Steve Kerr perfectly encapsulates Steph Curry's characteristics

  • Oops!
    Something went wrong.
    Please try again later.
  • Oops!
    Something went wrong.
    Please try again later.
  • Oops!
    Something went wrong.
    Please try again later.
  • Oops!
    Something went wrong.
    Please try again later.
  • Oops!
    Something went wrong.
    Please try again later.
·6 min read
In this article:
  • Oops!
    Something went wrong.
    Please try again later.
  • Oops!
    Something went wrong.
    Please try again later.
  • Oops!
    Something went wrong.
    Please try again later.
  • Oops!
    Something went wrong.
    Please try again later.
  • Oops!
    Something went wrong.
    Please try again later.

Steph Curry: The perfect combination of humble and arrogant originally appeared on NBC Sports Bayarea

SAN FRANCISCO -- For far too long, Steph Curry's baby-face exterior and easily likeable personality had him mistaken for soft and submissive. Covered by a beard in Year 13, with three championships and an uncountable amount of heartbreaking moments for his opponents, we're far past that nixed narrative.

Steph is a menace on the court -- he revels in your embarrassment. Putting his defender on skates, flinging cross-court passes, turning away with a deep 3-pointer still tumbling to the hoop and shimmying down the floor -- an NBA court is his playground. His fun is another's nightmare.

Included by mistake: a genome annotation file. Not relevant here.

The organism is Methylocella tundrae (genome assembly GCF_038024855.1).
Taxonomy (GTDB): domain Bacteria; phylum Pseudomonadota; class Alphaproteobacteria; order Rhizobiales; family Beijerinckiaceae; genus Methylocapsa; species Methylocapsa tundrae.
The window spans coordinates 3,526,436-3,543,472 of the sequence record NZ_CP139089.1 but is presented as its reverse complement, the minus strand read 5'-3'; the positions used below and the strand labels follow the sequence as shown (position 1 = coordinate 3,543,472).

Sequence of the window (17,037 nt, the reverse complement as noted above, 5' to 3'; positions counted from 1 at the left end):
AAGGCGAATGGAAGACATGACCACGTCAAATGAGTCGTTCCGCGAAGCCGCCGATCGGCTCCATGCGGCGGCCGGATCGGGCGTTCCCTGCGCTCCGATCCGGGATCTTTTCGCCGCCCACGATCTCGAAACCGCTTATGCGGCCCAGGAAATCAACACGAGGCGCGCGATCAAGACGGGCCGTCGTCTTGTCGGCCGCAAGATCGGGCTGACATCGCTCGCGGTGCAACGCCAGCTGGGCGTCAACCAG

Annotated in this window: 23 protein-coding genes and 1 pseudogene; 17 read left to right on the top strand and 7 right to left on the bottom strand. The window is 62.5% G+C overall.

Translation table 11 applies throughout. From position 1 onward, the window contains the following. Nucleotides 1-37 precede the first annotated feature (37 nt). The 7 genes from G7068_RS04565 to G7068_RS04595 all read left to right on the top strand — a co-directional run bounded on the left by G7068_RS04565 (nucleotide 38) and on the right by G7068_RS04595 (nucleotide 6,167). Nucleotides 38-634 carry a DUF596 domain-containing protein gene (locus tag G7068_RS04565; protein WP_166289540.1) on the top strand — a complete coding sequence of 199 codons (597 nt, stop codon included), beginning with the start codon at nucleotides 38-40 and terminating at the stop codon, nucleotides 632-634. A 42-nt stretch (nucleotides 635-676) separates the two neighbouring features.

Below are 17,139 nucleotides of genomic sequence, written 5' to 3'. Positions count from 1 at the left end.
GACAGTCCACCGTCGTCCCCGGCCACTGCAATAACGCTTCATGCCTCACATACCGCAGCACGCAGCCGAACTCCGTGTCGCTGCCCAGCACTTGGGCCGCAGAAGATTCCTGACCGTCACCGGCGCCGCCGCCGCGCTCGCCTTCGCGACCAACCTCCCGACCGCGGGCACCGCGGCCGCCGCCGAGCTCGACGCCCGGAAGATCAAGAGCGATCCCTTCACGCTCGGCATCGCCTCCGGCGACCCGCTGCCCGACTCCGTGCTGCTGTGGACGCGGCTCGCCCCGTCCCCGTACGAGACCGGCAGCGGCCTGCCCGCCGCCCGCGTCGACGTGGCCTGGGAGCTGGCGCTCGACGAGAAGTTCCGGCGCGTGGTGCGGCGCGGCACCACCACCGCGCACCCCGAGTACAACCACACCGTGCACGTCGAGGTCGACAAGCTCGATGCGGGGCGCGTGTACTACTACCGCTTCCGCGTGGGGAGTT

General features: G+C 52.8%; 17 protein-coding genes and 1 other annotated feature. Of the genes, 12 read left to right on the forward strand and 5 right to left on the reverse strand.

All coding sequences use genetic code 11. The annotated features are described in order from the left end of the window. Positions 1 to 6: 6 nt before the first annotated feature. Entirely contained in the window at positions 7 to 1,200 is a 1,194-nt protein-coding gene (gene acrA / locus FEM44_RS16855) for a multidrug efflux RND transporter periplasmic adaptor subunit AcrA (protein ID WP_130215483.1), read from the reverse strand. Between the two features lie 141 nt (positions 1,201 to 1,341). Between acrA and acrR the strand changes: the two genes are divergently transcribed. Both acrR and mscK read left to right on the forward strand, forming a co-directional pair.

Everything else about him, however, couldn't be more the opposite. That starts first and foremost with his ability to lead and put himself second, even at 34 years old with two NBA MVPs and many more accolades to his name. Curry's latest example has come at the start of the 2022 NBA playoffs.

When he practiced last Wednesday ahead of Saturday's Game 1 matchup with the Denver Nuggets in the Warriors' first-round playoff series, Steve Kerr made two things clear: Curry would have a minutes restriction if he returns from his sprained left foot, and his star point guard would be in the starting lineup. One day later, Kerr wouldn't fully commit one way or the other regarding Curry's role. Still, it felt inevitable he would start.

C'mon, this is Steph Curry we're talking about.